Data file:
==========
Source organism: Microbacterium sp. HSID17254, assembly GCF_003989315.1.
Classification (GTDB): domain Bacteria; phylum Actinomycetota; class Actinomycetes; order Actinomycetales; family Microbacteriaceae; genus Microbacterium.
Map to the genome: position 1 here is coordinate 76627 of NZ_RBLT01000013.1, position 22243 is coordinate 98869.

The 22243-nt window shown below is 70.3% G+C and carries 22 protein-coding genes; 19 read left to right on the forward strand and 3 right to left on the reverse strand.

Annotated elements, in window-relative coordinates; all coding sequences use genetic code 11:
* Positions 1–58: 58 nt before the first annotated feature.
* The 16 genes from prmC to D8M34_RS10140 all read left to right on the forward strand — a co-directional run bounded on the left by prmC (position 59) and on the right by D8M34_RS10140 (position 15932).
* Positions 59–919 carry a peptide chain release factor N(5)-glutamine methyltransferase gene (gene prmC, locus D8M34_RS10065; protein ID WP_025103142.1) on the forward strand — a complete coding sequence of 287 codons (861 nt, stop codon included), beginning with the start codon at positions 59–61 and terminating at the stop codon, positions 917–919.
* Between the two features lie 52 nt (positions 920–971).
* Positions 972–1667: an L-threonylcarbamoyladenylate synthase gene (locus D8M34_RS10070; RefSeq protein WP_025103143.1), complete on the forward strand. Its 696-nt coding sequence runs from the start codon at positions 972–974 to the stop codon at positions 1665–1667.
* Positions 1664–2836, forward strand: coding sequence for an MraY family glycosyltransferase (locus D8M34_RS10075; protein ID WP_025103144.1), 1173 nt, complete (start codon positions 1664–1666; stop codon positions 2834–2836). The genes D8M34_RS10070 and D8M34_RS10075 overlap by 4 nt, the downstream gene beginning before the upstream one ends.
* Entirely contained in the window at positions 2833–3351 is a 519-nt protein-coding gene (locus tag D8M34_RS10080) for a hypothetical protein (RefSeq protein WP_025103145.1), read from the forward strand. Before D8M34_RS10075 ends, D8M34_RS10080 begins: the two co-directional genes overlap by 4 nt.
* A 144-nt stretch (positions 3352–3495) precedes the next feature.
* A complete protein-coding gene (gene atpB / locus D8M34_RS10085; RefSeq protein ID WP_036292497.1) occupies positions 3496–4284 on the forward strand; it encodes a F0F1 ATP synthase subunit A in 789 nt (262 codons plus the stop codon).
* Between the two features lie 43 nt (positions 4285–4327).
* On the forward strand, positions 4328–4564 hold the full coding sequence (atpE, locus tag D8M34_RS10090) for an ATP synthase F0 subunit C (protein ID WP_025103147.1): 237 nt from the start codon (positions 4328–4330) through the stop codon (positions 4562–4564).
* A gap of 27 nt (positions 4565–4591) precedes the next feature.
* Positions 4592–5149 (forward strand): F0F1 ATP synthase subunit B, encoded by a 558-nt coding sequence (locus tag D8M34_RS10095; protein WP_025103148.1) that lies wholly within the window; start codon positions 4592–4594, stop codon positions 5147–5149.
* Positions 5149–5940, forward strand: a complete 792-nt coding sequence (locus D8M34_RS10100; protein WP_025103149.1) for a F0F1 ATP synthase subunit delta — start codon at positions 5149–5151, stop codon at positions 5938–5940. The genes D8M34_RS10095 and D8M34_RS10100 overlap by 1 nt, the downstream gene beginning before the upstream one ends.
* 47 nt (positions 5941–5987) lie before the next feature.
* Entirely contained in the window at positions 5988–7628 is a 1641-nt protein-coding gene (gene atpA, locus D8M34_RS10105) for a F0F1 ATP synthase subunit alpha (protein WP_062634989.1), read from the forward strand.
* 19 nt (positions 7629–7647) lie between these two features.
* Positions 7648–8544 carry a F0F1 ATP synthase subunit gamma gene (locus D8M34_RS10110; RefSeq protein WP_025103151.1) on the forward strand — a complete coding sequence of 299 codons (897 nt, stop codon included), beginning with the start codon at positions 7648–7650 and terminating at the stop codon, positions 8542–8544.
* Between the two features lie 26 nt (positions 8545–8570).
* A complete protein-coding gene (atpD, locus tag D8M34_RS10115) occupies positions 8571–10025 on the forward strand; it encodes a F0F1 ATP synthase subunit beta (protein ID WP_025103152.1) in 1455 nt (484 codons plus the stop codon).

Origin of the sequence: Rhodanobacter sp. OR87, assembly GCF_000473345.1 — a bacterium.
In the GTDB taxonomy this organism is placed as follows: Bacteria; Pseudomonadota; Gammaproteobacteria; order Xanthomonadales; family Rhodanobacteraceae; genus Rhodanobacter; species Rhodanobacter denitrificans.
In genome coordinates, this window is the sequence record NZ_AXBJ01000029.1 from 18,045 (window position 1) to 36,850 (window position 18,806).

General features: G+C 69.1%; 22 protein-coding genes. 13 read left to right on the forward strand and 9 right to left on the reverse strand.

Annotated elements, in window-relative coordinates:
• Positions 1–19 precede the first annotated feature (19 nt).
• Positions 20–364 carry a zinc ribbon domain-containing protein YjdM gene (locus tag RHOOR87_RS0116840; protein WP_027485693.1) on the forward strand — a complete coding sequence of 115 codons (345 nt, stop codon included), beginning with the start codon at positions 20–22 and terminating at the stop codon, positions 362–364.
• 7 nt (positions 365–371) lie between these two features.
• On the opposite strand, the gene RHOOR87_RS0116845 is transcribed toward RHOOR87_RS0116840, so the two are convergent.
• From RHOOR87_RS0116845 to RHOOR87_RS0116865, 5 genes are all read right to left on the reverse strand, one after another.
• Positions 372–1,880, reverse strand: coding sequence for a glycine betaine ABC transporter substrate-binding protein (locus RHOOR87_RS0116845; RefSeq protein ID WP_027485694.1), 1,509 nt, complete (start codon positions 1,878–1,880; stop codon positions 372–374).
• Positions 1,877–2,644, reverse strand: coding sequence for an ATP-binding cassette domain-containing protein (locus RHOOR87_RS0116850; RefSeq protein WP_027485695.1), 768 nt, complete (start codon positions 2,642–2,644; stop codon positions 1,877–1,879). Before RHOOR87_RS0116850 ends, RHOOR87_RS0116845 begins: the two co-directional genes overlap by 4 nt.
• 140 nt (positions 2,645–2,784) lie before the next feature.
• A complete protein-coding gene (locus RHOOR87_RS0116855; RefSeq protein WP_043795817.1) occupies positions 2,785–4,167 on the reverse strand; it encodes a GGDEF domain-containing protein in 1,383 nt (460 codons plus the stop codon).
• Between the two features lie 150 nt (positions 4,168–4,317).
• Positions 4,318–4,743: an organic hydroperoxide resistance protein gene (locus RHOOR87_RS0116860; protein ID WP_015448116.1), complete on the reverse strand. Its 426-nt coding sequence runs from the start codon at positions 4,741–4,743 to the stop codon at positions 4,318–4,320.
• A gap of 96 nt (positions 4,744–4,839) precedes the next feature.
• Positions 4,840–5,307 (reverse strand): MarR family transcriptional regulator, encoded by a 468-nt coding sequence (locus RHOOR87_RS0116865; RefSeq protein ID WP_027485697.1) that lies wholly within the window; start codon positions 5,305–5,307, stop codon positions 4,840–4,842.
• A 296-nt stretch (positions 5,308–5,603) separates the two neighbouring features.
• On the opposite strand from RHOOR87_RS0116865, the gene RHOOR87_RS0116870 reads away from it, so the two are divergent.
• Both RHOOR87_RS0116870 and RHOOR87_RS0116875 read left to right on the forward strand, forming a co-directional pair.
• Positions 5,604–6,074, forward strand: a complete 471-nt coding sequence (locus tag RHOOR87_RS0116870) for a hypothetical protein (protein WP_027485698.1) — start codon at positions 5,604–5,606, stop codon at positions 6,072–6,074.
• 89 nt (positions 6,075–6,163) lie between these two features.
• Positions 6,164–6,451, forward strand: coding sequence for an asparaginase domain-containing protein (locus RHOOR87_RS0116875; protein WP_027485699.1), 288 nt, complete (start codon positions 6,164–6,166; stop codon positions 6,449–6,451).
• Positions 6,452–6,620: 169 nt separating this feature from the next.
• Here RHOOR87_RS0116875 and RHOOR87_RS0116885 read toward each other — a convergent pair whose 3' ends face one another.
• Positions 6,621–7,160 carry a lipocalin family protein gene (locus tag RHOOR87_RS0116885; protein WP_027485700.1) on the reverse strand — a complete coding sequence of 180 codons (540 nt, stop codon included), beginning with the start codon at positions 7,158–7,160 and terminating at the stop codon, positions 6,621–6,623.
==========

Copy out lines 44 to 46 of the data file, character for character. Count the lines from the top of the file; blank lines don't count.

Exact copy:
• A 296-nt stretch (positions 5,308–5,603) separates the two neighbouring features.
• On the opposite strand from RHOOR87_RS0116865, the gene RHOOR87_RS0116870 reads away from it, so the two are divergent.
• Both RHOOR87_RS0116870 and RHOOR87_RS0116875 read left to right on the forward strand, forming a co-directional pair.